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For a piece of digital content to succeed, it needs to engage. That may sound trite, but engagement is the biggest challenge for content marketers today, and it's nearly always the deciding factor between a hit campaign and a miss that "fell just short."

And in a content landscape that increasingly values originality, one way savvy content marketers are engaging audiences (and so achieving their digital marketing goals) is the creation of compelling interactive content.

What Is Interactive Content?

It comes in many forms, but all interactive content shares one main trait: It's built to have an audience actively engage with it in a way that isn't solely reading.

Interactive content is nearly always customizable. It allows user input, and it is functional only when a user engages with it.

You'll recognize typical interactive content: calculators, polls, maps, and even quizzes that find out what your pizza slice says about your personality. And at least for this content marketer, that quiz was dead-on:

The Technical Truth About Interactive Content

You may be thinking, "Fine, but I don't have the technical chops to pull this off."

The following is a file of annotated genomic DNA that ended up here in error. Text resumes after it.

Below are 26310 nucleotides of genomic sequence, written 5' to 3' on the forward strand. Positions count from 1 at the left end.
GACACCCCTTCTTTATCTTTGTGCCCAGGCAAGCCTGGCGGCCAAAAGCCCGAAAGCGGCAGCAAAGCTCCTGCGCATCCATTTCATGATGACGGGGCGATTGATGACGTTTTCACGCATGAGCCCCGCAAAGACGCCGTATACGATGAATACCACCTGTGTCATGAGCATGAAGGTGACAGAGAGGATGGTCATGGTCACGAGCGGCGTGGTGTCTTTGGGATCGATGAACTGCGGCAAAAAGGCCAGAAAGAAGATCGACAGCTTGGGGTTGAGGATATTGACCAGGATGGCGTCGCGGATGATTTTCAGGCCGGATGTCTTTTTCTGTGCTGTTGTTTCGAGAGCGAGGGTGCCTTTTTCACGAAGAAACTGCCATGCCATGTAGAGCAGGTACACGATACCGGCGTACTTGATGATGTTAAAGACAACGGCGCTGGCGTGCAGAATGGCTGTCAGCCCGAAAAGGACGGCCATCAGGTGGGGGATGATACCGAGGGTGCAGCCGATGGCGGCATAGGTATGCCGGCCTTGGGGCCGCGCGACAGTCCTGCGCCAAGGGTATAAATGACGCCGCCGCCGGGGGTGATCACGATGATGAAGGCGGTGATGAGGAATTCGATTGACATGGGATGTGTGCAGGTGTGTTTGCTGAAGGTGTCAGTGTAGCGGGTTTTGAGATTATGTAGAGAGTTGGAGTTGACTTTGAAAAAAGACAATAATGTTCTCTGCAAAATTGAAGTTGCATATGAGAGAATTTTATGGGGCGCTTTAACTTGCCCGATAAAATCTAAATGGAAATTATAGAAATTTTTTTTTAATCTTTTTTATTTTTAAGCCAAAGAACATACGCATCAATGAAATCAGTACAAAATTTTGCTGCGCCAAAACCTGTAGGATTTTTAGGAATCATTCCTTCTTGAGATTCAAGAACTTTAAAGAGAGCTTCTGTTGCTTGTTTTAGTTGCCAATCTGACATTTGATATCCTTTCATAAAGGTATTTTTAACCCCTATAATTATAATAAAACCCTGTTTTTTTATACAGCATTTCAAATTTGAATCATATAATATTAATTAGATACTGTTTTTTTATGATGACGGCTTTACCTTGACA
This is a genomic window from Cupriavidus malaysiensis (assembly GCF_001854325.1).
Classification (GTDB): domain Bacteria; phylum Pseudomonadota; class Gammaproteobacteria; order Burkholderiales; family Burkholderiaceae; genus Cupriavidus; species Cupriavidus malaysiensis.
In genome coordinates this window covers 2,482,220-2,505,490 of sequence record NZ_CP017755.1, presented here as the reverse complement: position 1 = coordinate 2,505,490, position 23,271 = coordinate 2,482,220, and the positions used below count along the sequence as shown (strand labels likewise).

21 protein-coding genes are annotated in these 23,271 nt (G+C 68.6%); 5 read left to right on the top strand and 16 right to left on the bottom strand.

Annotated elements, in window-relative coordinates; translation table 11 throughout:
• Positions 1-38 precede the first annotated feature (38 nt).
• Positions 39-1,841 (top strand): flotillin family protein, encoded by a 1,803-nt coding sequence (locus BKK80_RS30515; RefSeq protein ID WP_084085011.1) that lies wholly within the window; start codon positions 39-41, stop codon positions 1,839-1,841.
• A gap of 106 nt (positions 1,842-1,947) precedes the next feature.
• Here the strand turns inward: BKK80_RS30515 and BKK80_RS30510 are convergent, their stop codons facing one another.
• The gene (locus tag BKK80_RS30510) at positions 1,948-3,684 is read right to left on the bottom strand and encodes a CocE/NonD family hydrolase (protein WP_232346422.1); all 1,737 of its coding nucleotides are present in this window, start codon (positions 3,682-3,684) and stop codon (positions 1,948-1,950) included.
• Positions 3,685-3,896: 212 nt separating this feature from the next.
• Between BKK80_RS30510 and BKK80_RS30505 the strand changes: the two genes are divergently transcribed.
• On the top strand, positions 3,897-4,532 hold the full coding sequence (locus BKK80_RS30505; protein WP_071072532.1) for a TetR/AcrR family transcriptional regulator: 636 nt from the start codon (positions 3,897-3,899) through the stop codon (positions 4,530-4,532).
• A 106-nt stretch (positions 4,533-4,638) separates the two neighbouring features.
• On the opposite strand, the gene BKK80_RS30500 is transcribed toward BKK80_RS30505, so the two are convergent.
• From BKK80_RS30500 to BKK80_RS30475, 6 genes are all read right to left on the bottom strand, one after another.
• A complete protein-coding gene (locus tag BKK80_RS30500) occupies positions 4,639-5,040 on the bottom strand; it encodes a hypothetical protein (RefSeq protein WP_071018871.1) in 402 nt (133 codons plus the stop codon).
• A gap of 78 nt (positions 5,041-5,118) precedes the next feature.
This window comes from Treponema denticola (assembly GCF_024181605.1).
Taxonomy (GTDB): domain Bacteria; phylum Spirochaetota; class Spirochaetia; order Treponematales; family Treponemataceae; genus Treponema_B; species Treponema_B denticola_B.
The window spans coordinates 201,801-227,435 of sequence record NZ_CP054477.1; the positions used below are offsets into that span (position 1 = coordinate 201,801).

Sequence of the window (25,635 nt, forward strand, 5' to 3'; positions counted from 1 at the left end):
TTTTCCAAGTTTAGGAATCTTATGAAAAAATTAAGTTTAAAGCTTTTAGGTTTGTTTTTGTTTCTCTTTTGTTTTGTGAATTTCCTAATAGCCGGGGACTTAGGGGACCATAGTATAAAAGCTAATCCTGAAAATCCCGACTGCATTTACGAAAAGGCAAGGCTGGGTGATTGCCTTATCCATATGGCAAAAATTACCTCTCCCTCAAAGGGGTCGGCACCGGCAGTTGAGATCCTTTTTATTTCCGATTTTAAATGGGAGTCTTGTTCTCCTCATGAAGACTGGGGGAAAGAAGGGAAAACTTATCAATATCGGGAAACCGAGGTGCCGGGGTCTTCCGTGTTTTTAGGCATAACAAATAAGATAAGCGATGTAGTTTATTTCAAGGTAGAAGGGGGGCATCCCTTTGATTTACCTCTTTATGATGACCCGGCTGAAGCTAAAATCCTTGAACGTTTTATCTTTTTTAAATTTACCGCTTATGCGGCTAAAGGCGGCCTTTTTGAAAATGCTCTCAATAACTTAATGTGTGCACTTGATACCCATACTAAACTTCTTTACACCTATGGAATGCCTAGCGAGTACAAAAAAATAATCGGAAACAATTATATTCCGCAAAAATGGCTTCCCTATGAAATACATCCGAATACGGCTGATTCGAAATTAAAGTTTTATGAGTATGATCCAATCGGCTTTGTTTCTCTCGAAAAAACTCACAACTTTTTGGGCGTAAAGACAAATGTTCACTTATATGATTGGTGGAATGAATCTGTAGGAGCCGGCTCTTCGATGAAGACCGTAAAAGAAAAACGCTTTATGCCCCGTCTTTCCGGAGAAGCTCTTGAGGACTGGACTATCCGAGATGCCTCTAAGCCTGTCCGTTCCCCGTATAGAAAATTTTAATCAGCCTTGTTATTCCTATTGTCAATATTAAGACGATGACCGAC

Rest easy. The best-kept secret in content marketing is that you can be successful at creating interactive content without knowing how to code. Sure, knowing JavaScript or some other languages may help, but there are tons of free (or near-free) tools available that will create awesome interactive content for you. I'll list some of my favorites later (I have no affiliation with any tools mentioned in this article.)

With these tools, you plug in your data or information into templates, and you'll usually receive an embeddable HTML back. If you want to do something that a tool doesn't already do and you actually do need a developer, GitHub has nearly infinite repositories of already-completed interactive projects that developers can draw from to minimize the work needed on your project.

Four Types of Interactive Content That Can Help You Achieve Your Marketing Goals

Whether you're driving social engagement, building brand awareness, driving traffic to your site, showing off a new product, or even improving your SEO through earned links and press mentions, interactive content can help you achieve your marketing goal.

In all of those cases, the same principle applies: For any marketing initiative to be successful, you need to be able to capture an audience's attention.

Here, I'll profile some of my favorite (and extremely doable) forms of interactive content, highlight some resources on how to start making your own interactive content, and give some pointers and best-practices for how you can use interactive content to achieve your marketing goals.

1. Calculators

You've likely seen calculators that can help you plan your financial future. Calculators are a great way to make your audience want to interact with your content, because they help solve a problem.

If someone is looking at your calculator, chances are they're already somewhere in the sales funnel looking for answers to particular questions. The calculations are seen as tangible, trusted, and transparent.